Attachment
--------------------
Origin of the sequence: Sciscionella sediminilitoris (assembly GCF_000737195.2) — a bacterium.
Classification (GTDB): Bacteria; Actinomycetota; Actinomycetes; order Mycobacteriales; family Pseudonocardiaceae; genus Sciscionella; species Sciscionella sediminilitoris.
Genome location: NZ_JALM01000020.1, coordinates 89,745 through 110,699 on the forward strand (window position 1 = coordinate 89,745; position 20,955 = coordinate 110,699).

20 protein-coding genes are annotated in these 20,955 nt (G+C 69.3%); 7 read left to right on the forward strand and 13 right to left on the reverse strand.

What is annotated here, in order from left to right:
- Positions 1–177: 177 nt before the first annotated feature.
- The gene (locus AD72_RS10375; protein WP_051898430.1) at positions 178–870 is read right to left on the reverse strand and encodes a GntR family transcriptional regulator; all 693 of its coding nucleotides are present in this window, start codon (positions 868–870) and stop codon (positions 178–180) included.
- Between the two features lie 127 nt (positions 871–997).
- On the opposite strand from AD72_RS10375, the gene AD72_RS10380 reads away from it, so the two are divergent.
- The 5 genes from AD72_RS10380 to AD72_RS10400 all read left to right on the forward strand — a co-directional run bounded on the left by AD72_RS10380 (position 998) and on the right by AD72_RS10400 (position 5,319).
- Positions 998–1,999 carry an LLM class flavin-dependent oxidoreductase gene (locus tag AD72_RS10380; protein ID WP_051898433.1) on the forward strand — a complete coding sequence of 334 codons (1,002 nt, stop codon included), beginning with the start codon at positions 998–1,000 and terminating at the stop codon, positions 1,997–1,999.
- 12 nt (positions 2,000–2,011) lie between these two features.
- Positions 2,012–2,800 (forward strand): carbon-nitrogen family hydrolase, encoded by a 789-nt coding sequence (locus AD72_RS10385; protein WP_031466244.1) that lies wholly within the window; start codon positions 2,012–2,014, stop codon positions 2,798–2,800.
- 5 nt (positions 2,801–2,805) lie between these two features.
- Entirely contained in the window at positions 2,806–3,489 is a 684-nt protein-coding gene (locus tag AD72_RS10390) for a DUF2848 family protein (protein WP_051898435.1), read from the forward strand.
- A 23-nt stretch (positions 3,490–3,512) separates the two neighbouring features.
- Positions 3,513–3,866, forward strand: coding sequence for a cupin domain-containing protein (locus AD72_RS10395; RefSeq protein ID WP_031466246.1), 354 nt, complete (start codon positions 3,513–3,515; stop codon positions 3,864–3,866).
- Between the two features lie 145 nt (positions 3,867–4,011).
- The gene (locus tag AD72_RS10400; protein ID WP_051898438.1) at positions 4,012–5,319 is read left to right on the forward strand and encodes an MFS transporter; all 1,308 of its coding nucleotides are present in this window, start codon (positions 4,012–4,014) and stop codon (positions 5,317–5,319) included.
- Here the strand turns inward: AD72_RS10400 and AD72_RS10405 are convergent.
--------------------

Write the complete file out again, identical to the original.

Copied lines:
Origin of the sequence: Sciscionella sediminilitoris (assembly GCF_000737195.2) — a bacterium.
Classification (GTDB): Bacteria; Actinomycetota; Actinomycetes; order Mycobacteriales; family Pseudonocardiaceae; genus Sciscionella; species Sciscionella sediminilitoris.
Genome location: NZ_JALM01000020.1, coordinates 89,745 through 110,699 on the forward strand (window position 1 = coordinate 89,745; position 20,955 = coordinate 110,699).

20 protein-coding genes are annotated in these 20,955 nt (G+C 69.3%); 7 read left to right on the forward strand and 13 right to left on the reverse strand.

What is annotated here, in order from left to right:
- Positions 1–177: 177 nt before the first annotated feature.
- The gene (locus AD72_RS10375; protein WP_051898430.1) at positions 178–870 is read right to left on the reverse strand and encodes a GntR family transcriptional regulator; all 693 of its coding nucleotides are present in this window, start codon (positions 868–870) and stop codon (positions 178–180) included.
- Between the two features lie 127 nt (positions 871–997).
- On the opposite strand from AD72_RS10375, the gene AD72_RS10380 reads away from it, so the two are divergent.
- The 5 genes from AD72_RS10380 to AD72_RS10400 all read left to right on the forward strand — a co-directional run bounded on the left by AD72_RS10380 (position 998) and on the right by AD72_RS10400 (position 5,319).
- Positions 998–1,999 carry an LLM class flavin-dependent oxidoreductase gene (locus tag AD72_RS10380; protein ID WP_051898433.1) on the forward strand — a complete coding sequence of 334 codons (1,002 nt, stop codon included), beginning with the start codon at positions 998–1,000 and terminating at the stop codon, positions 1,997–1,999.
- 12 nt (positions 2,000–2,011) lie between these two features.
- Positions 2,012–2,800 (forward strand): carbon-nitrogen family hydrolase, encoded by a 789-nt coding sequence (locus AD72_RS10385; protein WP_031466244.1) that lies wholly within the window; start codon positions 2,012–2,014, stop codon positions 2,798–2,800.
- 5 nt (positions 2,801–2,805) lie between these two features.
- Entirely contained in the window at positions 2,806–3,489 is a 684-nt protein-coding gene (locus tag AD72_RS10390) for a DUF2848 family protein (protein WP_051898435.1), read from the forward strand.
- A 23-nt stretch (positions 3,490–3,512) separates the two neighbouring features.
- Positions 3,513–3,866, forward strand: coding sequence for a cupin domain-containing protein (locus AD72_RS10395; RefSeq protein ID WP_031466246.1), 354 nt, complete (start codon positions 3,513–3,515; stop codon positions 3,864–3,866).
- Between the two features lie 145 nt (positions 3,867–4,011).
- The gene (locus tag AD72_RS10400; protein ID WP_051898438.1) at positions 4,012–5,319 is read left to right on the forward strand and encodes an MFS transporter; all 1,308 of its coding nucleotides are present in this window, start codon (positions 4,012–4,014) and stop codon (positions 5,317–5,319) included.
- Here the strand turns inward: AD72_RS10400 and AD72_RS10405 are convergent.